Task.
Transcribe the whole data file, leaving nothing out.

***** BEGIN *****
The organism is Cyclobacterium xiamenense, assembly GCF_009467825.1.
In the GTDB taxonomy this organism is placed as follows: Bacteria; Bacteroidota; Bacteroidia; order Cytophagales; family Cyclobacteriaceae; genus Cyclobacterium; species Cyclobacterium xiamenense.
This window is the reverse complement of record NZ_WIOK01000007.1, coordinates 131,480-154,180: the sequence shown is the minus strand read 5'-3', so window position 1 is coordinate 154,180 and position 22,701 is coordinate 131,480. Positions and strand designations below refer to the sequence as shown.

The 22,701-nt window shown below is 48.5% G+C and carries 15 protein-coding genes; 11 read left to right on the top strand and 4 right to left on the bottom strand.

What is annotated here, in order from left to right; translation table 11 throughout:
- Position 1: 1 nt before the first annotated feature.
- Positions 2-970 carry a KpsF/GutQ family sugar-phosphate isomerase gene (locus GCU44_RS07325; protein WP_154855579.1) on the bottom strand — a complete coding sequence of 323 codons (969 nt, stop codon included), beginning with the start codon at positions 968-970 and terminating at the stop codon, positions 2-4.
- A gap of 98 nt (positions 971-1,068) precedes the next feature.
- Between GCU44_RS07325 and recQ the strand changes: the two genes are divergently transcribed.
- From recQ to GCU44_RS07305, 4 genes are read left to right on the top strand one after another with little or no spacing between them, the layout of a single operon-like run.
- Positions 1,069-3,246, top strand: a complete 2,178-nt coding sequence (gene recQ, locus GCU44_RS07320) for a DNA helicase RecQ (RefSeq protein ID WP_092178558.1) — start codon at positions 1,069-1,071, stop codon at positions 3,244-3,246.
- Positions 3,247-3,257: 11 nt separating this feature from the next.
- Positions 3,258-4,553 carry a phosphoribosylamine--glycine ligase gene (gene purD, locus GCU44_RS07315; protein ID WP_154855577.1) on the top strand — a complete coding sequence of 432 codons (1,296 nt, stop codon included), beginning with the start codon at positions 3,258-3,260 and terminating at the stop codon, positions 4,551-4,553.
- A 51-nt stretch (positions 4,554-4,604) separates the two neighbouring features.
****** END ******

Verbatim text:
The organism is Cyclobacterium xiamenense, assembly GCF_009467825.1.
In the GTDB taxonomy this organism is placed as follows: Bacteria; Bacteroidota; Bacteroidia; order Cytophagales; family Cyclobacteriaceae; genus Cyclobacterium; species Cyclobacterium xiamenense.
This window is the reverse complement of record NZ_WIOK01000007.1, coordinates 131,480-154,180: the sequence shown is the minus strand read 5'-3', so window position 1 is coordinate 154,180 and position 22,701 is coordinate 131,480. Positions and strand designations below refer to the sequence as shown.

The 22,701-nt window shown below is 48.5% G+C and carries 15 protein-coding genes; 11 read left to right on the top strand and 4 right to left on the bottom strand.

What is annotated here, in order from left to right; translation table 11 throughout:
- Position 1: 1 nt before the first annotated feature.
- Positions 2-970 carry a KpsF/GutQ family sugar-phosphate isomerase gene (locus GCU44_RS07325; protein WP_154855579.1) on the bottom strand — a complete coding sequence of 323 codons (969 nt, stop codon included), beginning with the start codon at positions 968-970 and terminating at the stop codon, positions 2-4.
- A gap of 98 nt (positions 971-1,068) precedes the next feature.
- Between GCU44_RS07325 and recQ the strand changes: the two genes are divergently transcribed.
- From recQ to GCU44_RS07305, 4 genes are read left to right on the top strand one after another with little or no spacing between them, the layout of a single operon-like run.
- Positions 1,069-3,246, top strand: a complete 2,178-nt coding sequence (gene recQ, locus GCU44_RS07320) for a DNA helicase RecQ (RefSeq protein ID WP_092178558.1) — start codon at positions 1,069-1,071, stop codon at positions 3,244-3,246.
- Positions 3,247-3,257: 11 nt separating this feature from the next.
- Positions 3,258-4,553 carry a phosphoribosylamine--glycine ligase gene (gene purD, locus GCU44_RS07315; protein ID WP_154855577.1) on the top strand — a complete coding sequence of 432 codons (1,296 nt, stop codon included), beginning with the start codon at positions 3,258-3,260 and terminating at the stop codon, positions 4,551-4,553.
- A 51-nt stretch (positions 4,554-4,604) separates the two neighbouring features.